Forest Grove's downtown core will turn into a festival this afternoon when the annual farmers market makes its 2012 debut on Main Street
Main Street will burst into bloom when the 2012 Forest Grove Farmers Market opens for the season today.
Flower bouquets and fresh produce won't be the only colorful offering as the market, managed by local nonprofit Adelante Mujeres, launches its seventh season May 16. Homemade crafts, plant starts, clothing and food are also on the vendor list at the popular Wednesday afternoon venue.
Overseeing it all will be Kaely Summers, the market's new manager, who replaced Gina Bell in the position this spring after Bell left for a position in Portland.
'I've never managed a market before, so this is a new thing for me,' said the 25-year-old Pacific University graduate, who holds a degree in international studies. 'I've been a customer of the market since it opened, though.'
Summers - who's originally from Tacoma, Wash., but has lived in Forest Grove for seven years - has been working as an Americorps VISTA member at Pacific's Center for Civic Engagement for the past two years.
Event planning and volunteer recruitment have been her main responsibilities. Summers started a 'Give and Go' project on Pacific's Forest Grove campus, collecting 'all the leftover stuff college students leave behind' when classes are on hiatus.
That activity gave her a huge advantage when it came to preparing for this week's market debut.
'I feel like we're ready,' said Summers. 'I'm excited to get the first one out of the way so my nerves aren't so jangly.'
Fluent in Spanish, Summers has volunteered as a translator for sewing classes at Adelante Mujeres, which helps connect low-income Latina women and their families connect with job skills and educational opportunities. Her bilingual capability will allow her to communicate effectively with some of the market's Hispanic vendors and customers.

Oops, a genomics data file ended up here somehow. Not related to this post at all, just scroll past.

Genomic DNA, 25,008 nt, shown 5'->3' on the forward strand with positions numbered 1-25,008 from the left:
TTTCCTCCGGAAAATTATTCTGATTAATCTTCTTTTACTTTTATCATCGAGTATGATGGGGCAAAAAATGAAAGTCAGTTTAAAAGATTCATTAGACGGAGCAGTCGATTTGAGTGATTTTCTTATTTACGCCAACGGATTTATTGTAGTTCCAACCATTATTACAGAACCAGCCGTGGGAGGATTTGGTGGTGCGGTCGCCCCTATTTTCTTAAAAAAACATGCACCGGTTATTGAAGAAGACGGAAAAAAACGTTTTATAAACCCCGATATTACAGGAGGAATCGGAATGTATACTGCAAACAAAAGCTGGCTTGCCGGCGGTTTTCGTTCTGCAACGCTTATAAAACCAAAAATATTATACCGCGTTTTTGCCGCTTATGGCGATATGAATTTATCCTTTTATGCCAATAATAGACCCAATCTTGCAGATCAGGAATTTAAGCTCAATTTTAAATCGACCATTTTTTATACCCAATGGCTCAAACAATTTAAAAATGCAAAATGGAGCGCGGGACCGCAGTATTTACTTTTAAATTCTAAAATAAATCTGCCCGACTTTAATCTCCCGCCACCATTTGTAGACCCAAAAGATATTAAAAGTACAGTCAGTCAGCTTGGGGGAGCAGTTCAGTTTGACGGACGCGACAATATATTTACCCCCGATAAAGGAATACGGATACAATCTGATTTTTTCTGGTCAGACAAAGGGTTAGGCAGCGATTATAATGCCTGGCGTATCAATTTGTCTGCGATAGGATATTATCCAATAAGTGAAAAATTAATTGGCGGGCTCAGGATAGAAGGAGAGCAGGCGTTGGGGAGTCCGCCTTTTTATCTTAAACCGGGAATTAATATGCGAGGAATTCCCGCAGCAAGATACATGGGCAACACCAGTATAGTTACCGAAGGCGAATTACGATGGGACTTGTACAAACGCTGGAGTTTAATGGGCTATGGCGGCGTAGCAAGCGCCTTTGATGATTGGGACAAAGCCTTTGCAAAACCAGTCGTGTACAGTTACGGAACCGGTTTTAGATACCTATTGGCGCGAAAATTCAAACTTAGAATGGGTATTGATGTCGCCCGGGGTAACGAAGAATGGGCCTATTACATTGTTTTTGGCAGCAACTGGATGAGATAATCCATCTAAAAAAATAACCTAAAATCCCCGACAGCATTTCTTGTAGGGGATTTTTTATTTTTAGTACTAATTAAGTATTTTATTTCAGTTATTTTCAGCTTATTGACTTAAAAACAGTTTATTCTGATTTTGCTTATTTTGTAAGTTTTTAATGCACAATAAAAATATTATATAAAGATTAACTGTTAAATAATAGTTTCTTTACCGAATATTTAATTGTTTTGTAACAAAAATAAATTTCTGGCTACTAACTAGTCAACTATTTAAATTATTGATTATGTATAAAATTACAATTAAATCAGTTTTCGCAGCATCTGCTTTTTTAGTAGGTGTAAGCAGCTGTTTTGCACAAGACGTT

'We've got a few new things in the works,' said Summers, who, along with her outreach assistant, Mayra Hernandez, is planning market activities several weeks in advance.
The twosome is focusing on something new for children age 12 and under who come to the market with their parents. 'Kids' Club' will run for 11 weeks while school is out of session for the summer.
One club activity will be called 'Market Sprouts,' an opportunity for little ones to 'learn about farming and healthy foods - that nutrition thing we're trying to get across,' Summers said with a chuckle.
Kids will receive a bag containing a 'passport' and stickers for participating in tasting tables and other nutrition-related initiatives. 'It's going to be great to see them having fun and learning new things at the same time,' noted Summers.
The number of booths at the market this afternoon might seem sparse compared to several dozen that will line Main Street and 21st Avenue on the first Wednesdays of June, July, August, September and October - once the weather begins to stay consistently warm.
'That's when we'll continue to add to the produce selection,' Summers said.
Right away, market-goers will see plant starts, particularly salad greens, vegetables and herbs. In a few weeks, they can expect berries and summertime veggies for purchase at reasonable prices.
Local musicians will appear at the market over the next five months as well.
In the meantime, there'll be plenty to eat at the farmers market, which last year attracted a weekly crowd of more than 1,500 visitors. The community event, which began in 2005, also serves as a small business incubator for people participating in the Adelante Agricultura and Adelante Empresas programs sponsored by Adelante Mujeres - including those building up food services, which stick around through good weather and poor.
'Our hot food vendors will pretty much stay consistent throughout the season,' which runs through Oct. 17, Summers said.